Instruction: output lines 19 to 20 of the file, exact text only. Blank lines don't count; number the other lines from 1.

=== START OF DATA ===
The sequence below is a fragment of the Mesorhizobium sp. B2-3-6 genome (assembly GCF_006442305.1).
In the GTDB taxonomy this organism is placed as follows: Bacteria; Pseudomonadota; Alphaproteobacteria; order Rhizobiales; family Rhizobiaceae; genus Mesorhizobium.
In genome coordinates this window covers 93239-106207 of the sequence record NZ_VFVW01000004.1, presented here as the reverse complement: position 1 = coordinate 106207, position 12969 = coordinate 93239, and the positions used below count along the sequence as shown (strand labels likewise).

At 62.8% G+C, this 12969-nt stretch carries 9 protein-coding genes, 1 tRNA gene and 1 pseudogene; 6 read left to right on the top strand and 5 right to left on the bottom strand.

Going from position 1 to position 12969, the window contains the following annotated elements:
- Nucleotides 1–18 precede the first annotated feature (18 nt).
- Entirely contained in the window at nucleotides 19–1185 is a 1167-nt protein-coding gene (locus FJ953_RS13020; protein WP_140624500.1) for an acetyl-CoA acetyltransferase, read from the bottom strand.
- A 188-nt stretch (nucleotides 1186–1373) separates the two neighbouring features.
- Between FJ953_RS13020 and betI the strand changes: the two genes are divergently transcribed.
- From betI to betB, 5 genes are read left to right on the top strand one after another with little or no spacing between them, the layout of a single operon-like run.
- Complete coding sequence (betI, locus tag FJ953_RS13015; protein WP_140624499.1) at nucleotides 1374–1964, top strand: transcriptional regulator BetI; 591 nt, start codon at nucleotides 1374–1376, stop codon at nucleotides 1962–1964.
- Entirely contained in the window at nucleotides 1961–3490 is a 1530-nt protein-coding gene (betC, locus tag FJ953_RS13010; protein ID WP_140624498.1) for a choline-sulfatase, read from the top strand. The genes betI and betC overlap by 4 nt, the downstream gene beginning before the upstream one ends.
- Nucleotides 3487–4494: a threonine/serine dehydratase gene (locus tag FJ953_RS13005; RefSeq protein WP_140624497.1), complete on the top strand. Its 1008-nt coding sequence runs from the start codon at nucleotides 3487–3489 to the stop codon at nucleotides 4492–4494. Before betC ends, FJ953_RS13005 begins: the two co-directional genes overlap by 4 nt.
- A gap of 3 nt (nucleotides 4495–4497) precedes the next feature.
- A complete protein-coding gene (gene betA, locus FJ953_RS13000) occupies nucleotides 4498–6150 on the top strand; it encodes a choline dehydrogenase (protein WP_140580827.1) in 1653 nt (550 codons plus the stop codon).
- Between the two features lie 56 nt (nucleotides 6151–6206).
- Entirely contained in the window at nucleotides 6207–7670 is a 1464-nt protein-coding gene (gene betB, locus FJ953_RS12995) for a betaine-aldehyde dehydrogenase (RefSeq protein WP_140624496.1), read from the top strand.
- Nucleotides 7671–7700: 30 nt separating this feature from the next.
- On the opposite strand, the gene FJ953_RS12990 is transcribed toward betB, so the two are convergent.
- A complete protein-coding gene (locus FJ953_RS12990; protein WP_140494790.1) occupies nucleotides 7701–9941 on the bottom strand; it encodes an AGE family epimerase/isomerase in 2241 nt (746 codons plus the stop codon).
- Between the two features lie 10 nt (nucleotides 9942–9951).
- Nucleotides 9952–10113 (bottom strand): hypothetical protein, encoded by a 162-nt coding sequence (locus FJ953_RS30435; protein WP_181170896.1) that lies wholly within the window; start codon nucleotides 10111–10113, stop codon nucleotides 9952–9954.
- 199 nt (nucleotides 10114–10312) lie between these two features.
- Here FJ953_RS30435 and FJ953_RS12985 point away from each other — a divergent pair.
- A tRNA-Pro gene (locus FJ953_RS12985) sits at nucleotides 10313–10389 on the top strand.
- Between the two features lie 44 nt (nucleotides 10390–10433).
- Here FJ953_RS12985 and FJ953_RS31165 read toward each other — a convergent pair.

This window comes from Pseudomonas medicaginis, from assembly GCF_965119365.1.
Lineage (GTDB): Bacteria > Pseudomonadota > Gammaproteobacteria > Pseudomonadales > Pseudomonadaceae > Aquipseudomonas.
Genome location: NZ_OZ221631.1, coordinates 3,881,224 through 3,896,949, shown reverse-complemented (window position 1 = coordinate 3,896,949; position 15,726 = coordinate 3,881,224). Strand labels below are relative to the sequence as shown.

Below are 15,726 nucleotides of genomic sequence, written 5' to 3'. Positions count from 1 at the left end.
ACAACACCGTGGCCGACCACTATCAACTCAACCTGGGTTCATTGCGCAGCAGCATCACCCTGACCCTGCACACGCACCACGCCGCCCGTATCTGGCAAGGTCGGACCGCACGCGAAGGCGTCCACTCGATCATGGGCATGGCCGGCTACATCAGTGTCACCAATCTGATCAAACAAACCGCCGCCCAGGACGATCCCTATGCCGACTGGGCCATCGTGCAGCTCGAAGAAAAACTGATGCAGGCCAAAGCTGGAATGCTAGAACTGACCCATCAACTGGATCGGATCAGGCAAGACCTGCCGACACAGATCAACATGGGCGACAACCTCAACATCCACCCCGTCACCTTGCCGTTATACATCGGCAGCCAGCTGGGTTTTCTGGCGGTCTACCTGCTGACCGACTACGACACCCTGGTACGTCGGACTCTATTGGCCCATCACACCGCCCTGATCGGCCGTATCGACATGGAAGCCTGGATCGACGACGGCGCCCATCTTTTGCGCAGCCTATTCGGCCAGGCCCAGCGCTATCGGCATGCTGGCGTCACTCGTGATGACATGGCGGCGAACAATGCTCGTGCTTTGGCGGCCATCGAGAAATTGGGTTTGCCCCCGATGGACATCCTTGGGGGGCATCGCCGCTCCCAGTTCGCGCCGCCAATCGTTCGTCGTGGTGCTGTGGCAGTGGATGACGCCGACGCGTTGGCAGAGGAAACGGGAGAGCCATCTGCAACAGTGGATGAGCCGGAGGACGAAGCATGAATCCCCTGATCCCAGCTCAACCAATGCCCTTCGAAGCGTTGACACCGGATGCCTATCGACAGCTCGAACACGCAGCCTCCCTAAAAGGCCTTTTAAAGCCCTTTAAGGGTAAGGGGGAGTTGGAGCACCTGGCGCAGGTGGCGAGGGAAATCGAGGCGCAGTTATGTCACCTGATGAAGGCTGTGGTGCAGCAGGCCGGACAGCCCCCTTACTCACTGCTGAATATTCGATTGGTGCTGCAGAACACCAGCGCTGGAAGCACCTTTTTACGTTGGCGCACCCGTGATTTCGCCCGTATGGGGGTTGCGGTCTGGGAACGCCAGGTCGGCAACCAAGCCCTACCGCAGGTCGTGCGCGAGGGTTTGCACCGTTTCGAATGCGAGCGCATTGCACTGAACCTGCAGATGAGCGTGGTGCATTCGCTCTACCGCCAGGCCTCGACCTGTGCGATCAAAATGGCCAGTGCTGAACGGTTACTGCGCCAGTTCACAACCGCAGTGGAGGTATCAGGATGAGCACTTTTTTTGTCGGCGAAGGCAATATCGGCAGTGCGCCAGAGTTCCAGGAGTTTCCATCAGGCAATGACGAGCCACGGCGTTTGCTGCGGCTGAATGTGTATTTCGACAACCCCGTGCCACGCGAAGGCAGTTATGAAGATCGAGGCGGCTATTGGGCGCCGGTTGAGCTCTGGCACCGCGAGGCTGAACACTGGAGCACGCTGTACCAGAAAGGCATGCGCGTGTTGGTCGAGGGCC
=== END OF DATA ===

- On the opposite strand, the gene FJ953_RS12990 is transcribed toward betB, so the two are convergent.
- A complete protein-coding gene (locus FJ953_RS12990; protein WP_140494790.1) occupies nucleotides 7701–9941 on the bottom strand; it encodes an AGE family epimerase/isomerase in 2241 nt (746 codons plus the stop codon).